Based on these two basic operations, the vehicle detection and tracking block 214 applies two secondary operations, image opening and closing:
Opening: A∘B=(AΘB)⊕B  (5)
Closing: A●B=(A⊕B)ΘB  (6)
In general, opening by a disk eliminates all spikes extending into the background, while closing by a disk eliminates all cavities extending into the foreground.

Given a binary image with a number of clean blobs after the morphological processing, the vehicle detection and tracking block 214 determines the number of blobs and the location of each blob. Connected-component labeling is an application of graph theory used to detect and label regions as a number (e.g., 4 or 8) connected neighbors. Connected component labeling treats pixels as vertices and a pixel's relationship with neighboring pixels as connecting edges. A search algorithm traverses the entire image graph, labeling all the vertices based on the connectivity and information passed from their neighbors. Various algorithms may be applied to accelerate the labeling, such as two-pass algorithm, sequential algorithm, etc.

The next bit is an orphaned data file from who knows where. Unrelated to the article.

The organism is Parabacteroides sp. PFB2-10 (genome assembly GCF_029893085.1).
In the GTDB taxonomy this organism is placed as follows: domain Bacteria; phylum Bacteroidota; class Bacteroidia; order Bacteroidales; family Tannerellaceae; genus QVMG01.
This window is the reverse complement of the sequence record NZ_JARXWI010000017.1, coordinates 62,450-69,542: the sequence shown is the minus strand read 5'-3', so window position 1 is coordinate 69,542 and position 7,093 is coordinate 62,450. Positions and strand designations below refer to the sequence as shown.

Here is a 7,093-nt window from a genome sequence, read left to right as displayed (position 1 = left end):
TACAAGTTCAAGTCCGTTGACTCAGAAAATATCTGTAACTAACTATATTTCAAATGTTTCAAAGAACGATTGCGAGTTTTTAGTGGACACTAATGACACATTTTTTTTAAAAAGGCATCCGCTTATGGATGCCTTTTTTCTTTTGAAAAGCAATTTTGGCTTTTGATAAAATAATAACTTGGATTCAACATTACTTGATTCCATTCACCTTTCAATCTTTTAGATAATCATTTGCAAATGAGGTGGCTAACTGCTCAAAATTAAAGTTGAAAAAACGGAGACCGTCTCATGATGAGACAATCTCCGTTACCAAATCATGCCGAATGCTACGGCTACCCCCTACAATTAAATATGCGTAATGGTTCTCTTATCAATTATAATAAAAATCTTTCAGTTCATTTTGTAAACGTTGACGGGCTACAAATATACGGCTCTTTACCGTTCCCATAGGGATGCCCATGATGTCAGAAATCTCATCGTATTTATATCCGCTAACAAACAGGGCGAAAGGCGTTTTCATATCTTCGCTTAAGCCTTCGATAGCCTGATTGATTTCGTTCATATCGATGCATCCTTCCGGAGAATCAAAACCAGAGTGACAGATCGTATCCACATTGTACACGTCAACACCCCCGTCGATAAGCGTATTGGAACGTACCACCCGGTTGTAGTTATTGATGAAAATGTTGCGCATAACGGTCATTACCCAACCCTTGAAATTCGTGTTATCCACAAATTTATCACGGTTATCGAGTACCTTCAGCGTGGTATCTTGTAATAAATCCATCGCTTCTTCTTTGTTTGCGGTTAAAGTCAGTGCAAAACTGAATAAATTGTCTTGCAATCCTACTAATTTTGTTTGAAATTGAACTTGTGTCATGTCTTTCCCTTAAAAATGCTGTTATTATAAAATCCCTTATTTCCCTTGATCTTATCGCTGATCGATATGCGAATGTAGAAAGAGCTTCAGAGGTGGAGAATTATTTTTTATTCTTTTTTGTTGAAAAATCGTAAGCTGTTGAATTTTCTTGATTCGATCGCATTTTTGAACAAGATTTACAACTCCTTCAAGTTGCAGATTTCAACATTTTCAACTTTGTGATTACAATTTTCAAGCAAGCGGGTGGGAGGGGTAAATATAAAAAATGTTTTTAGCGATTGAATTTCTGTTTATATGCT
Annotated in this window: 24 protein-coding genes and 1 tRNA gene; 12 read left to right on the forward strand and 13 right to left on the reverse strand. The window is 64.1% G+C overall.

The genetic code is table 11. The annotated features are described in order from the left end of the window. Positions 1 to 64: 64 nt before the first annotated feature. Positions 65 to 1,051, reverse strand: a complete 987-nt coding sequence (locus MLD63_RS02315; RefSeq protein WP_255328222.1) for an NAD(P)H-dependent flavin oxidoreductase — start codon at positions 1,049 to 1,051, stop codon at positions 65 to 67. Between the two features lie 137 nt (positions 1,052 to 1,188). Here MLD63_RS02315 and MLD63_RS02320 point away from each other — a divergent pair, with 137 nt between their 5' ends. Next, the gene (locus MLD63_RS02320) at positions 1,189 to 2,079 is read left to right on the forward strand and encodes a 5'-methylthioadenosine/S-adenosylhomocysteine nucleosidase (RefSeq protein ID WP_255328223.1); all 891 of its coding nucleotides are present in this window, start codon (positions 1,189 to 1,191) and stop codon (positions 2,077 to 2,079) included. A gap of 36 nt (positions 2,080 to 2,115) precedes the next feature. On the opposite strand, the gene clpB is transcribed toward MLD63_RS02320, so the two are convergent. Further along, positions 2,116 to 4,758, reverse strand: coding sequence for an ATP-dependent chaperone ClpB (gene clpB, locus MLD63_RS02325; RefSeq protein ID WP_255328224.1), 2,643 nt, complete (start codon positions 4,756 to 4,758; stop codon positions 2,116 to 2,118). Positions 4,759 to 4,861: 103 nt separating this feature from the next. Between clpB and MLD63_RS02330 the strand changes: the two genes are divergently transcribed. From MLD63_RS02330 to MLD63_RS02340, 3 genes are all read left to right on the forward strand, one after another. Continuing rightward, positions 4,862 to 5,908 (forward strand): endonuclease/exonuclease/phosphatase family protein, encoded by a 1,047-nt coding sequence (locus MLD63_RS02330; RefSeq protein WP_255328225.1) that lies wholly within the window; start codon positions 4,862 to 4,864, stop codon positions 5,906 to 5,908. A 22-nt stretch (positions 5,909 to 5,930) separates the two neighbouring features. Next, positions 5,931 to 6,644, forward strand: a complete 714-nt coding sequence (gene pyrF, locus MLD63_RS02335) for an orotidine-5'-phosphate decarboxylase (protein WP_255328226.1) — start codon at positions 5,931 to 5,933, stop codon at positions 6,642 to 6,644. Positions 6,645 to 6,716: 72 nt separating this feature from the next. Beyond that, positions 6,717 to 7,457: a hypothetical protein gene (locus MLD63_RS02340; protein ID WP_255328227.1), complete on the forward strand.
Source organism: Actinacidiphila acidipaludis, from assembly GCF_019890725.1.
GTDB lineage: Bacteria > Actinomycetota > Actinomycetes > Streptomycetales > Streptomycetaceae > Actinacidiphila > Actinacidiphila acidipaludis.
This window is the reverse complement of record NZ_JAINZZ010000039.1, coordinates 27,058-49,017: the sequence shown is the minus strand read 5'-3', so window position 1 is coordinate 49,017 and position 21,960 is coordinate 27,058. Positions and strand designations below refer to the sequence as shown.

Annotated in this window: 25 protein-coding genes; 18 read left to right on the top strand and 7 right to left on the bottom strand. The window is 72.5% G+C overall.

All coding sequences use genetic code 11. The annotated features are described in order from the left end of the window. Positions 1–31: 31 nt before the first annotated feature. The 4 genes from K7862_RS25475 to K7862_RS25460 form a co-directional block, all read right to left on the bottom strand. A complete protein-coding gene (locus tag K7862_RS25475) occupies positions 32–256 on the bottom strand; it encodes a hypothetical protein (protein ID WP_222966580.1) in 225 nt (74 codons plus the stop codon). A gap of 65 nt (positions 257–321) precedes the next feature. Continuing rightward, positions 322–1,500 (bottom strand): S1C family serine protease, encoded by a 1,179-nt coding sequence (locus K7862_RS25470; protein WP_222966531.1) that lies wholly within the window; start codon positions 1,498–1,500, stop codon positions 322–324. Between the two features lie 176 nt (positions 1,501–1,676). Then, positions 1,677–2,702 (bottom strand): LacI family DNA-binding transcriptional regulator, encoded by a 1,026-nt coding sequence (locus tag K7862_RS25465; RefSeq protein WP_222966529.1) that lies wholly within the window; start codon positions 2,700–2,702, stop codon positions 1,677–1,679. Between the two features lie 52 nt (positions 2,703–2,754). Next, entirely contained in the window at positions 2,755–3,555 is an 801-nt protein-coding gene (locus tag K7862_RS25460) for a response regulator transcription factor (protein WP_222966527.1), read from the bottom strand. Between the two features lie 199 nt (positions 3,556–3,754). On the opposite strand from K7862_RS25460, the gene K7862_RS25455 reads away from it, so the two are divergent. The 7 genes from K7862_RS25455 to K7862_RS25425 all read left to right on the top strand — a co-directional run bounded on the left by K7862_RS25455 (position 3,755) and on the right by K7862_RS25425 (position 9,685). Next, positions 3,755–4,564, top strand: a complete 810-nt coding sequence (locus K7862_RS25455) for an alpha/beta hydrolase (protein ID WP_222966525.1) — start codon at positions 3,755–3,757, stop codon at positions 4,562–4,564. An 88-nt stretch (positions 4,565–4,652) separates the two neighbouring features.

After the vehicle detection and tracking block 214 extracts vehicle blobs from the video frame, tracks will be initialized to localize the vehicles in subsequent frames. To avoid false tracks, such as duplicate vehicle detection, and to enhance track accuracy, the vehicle detection and tracking block 214 applies rule-based filtering to initialize the vehicle tracks. The rule-based filtering uses a confidence index to determine whether to initiate or delete a potential track.

Having initialized tracking of a vehicle, vehicle detection and tracking block 214 identifies the vehicle in subsequent video frames until the vehicle disappears or becomes too small to track. Tracking algorithms are normally classified into two categories: probabilistic and non-probabilistic. The probabilistic algorithms, such as particle filtering, are generally more robust and flexible than the non-probabilistic algorithms, and have much higher computational complexity.